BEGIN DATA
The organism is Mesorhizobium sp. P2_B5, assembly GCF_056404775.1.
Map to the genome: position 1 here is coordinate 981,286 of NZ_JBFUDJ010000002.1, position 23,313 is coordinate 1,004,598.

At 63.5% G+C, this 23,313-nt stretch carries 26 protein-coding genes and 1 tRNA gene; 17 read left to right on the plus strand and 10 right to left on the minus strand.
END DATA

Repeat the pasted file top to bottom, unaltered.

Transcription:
The organism is Mesorhizobium sp. P2_B5, assembly GCF_056404775.1.
Map to the genome: position 1 here is coordinate 981,286 of NZ_JBFUDJ010000002.1, position 23,313 is coordinate 1,004,598.

At 63.5% G+C, this 23,313-nt stretch carries 26 protein-coding genes and 1 tRNA gene; 17 read left to right on the plus strand and 10 right to left on the minus strand.